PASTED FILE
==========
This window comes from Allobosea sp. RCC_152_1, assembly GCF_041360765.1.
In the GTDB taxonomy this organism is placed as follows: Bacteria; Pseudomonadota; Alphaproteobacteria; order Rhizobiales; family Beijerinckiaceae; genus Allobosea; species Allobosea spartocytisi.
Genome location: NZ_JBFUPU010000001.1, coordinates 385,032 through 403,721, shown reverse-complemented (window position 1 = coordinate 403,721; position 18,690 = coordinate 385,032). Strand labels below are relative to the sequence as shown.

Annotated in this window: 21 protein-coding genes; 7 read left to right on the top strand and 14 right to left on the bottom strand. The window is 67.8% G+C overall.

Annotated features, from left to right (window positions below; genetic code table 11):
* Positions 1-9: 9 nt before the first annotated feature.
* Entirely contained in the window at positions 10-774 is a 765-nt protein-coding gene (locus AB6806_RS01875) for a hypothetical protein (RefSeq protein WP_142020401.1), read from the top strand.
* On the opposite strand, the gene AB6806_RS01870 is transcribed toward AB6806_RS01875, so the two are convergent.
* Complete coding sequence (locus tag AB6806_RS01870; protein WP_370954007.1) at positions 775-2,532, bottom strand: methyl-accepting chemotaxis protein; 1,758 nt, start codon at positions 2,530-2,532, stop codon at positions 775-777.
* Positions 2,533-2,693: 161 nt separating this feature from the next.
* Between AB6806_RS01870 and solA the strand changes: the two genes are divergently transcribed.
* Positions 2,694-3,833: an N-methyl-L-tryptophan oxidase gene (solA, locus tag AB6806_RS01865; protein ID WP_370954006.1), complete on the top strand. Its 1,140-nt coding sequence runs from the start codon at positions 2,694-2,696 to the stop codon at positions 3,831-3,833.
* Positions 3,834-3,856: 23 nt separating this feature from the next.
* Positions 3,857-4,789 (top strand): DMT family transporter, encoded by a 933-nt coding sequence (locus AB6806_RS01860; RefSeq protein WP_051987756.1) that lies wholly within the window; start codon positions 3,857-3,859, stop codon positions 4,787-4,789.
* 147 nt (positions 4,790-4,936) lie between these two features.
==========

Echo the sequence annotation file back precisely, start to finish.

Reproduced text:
This window comes from Allobosea sp. RCC_152_1, assembly GCF_041360765.1.
In the GTDB taxonomy this organism is placed as follows: Bacteria; Pseudomonadota; Alphaproteobacteria; order Rhizobiales; family Beijerinckiaceae; genus Allobosea; species Allobosea spartocytisi.
Genome location: NZ_JBFUPU010000001.1, coordinates 385,032 through 403,721, shown reverse-complemented (window position 1 = coordinate 403,721; position 18,690 = coordinate 385,032). Strand labels below are relative to the sequence as shown.

Annotated in this window: 21 protein-coding genes; 7 read left to right on the top strand and 14 right to left on the bottom strand. The window is 67.8% G+C overall.

Annotated features, from left to right (window positions below; genetic code table 11):
* Positions 1-9: 9 nt before the first annotated feature.
* Entirely contained in the window at positions 10-774 is a 765-nt protein-coding gene (locus AB6806_RS01875) for a hypothetical protein (RefSeq protein WP_142020401.1), read from the top strand.
* On the opposite strand, the gene AB6806_RS01870 is transcribed toward AB6806_RS01875, so the two are convergent.
* Complete coding sequence (locus tag AB6806_RS01870; protein WP_370954007.1) at positions 775-2,532, bottom strand: methyl-accepting chemotaxis protein; 1,758 nt, start codon at positions 2,530-2,532, stop codon at positions 775-777.
* Positions 2,533-2,693: 161 nt separating this feature from the next.
* Between AB6806_RS01870 and solA the strand changes: the two genes are divergently transcribed.
* Positions 2,694-3,833: an N-methyl-L-tryptophan oxidase gene (solA, locus tag AB6806_RS01865; protein ID WP_370954006.1), complete on the top strand. Its 1,140-nt coding sequence runs from the start codon at positions 2,694-2,696 to the stop codon at positions 3,831-3,833.
* Positions 3,834-3,856: 23 nt separating this feature from the next.
* Positions 3,857-4,789 (top strand): DMT family transporter, encoded by a 933-nt coding sequence (locus AB6806_RS01860; RefSeq protein WP_051987756.1) that lies wholly within the window; start codon positions 3,857-3,859, stop codon positions 4,787-4,789.
* 147 nt (positions 4,790-4,936) lie between these two features.